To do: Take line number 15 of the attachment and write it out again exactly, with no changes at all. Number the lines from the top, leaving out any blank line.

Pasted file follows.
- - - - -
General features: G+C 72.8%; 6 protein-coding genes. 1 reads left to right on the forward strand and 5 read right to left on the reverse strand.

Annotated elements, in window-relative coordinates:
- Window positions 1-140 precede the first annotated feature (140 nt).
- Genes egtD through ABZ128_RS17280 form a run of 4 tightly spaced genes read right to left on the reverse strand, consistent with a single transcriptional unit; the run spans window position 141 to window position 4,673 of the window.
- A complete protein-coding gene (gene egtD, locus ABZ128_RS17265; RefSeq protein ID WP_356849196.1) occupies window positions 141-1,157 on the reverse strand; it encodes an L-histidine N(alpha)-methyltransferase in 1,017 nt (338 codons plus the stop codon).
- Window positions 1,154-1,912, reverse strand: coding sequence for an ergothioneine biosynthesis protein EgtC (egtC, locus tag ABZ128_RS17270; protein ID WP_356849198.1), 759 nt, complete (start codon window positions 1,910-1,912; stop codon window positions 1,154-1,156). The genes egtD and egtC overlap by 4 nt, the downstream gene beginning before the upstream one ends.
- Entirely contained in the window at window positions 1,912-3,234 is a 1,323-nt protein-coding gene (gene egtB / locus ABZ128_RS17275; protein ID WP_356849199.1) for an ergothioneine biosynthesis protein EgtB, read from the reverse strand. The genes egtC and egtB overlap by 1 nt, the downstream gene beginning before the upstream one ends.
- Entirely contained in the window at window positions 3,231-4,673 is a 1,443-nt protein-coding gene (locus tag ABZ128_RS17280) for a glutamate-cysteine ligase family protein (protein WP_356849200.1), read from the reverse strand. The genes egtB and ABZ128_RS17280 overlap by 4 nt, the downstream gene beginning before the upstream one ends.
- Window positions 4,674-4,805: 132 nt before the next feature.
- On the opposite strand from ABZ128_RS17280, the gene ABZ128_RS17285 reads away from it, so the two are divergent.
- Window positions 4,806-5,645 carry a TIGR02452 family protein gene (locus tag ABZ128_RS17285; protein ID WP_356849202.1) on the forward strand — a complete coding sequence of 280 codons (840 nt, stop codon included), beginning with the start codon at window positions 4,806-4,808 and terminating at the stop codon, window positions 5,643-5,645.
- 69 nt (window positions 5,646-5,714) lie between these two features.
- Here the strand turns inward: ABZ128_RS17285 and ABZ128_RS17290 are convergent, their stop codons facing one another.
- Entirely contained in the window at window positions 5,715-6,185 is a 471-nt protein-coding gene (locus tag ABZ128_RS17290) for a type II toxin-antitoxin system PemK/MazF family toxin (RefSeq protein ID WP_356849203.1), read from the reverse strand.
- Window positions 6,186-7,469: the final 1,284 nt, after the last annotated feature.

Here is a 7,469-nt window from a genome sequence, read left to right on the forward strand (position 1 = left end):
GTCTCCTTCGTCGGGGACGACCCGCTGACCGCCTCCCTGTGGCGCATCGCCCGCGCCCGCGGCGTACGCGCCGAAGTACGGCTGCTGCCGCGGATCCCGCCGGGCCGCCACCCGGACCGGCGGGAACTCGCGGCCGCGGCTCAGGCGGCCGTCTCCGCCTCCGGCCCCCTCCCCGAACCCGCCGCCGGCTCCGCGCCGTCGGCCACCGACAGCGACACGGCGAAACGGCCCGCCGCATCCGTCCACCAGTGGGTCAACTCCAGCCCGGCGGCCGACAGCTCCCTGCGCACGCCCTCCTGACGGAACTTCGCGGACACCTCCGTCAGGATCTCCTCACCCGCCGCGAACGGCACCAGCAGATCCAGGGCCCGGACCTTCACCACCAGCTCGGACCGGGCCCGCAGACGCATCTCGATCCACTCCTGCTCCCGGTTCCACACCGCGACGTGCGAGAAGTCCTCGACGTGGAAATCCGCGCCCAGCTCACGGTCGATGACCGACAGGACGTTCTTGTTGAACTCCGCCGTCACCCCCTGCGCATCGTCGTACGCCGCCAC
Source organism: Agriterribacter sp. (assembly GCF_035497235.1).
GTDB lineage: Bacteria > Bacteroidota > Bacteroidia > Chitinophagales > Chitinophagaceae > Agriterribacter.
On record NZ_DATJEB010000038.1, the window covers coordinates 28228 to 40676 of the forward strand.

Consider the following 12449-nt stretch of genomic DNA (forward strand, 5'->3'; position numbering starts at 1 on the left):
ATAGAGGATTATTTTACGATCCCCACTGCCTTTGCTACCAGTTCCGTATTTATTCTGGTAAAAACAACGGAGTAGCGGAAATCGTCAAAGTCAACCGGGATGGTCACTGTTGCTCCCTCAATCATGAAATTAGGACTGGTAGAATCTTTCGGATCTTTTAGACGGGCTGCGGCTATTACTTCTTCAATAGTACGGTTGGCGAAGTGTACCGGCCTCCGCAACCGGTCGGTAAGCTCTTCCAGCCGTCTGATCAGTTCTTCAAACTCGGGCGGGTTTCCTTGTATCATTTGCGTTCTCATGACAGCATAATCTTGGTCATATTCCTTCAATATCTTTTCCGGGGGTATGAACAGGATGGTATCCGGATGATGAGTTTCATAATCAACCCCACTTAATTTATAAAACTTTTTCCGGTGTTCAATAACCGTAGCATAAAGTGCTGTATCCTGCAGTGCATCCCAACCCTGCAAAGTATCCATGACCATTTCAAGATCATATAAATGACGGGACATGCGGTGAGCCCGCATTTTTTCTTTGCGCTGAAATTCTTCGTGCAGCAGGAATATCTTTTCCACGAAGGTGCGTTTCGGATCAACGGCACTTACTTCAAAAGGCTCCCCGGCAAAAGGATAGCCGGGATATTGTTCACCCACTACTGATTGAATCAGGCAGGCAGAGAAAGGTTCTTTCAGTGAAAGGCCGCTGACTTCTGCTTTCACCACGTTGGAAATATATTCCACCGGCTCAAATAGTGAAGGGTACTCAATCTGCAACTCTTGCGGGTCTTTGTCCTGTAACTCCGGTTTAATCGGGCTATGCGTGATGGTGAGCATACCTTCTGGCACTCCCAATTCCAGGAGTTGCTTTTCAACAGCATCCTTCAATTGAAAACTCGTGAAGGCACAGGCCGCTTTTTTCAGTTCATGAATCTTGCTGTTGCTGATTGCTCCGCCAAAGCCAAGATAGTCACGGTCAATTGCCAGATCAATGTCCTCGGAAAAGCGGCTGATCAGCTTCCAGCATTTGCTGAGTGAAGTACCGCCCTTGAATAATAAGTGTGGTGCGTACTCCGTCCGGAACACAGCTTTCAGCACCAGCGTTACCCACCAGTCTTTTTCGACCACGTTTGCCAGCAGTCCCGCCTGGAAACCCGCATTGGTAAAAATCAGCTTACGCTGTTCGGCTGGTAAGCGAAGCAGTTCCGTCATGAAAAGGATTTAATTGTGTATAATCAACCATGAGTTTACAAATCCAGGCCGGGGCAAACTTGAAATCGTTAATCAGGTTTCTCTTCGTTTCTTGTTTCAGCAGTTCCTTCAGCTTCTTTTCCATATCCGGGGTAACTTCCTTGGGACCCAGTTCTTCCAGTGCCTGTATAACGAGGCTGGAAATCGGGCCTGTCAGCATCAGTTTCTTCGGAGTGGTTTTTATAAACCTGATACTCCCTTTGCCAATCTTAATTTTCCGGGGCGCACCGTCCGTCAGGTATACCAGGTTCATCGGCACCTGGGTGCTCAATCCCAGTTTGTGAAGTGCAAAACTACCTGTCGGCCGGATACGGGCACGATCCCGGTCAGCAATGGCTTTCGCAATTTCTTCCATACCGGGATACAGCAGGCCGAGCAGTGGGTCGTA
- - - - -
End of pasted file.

- Window positions 6,186-7,469: the final 1,284 nt, after the last annotated feature.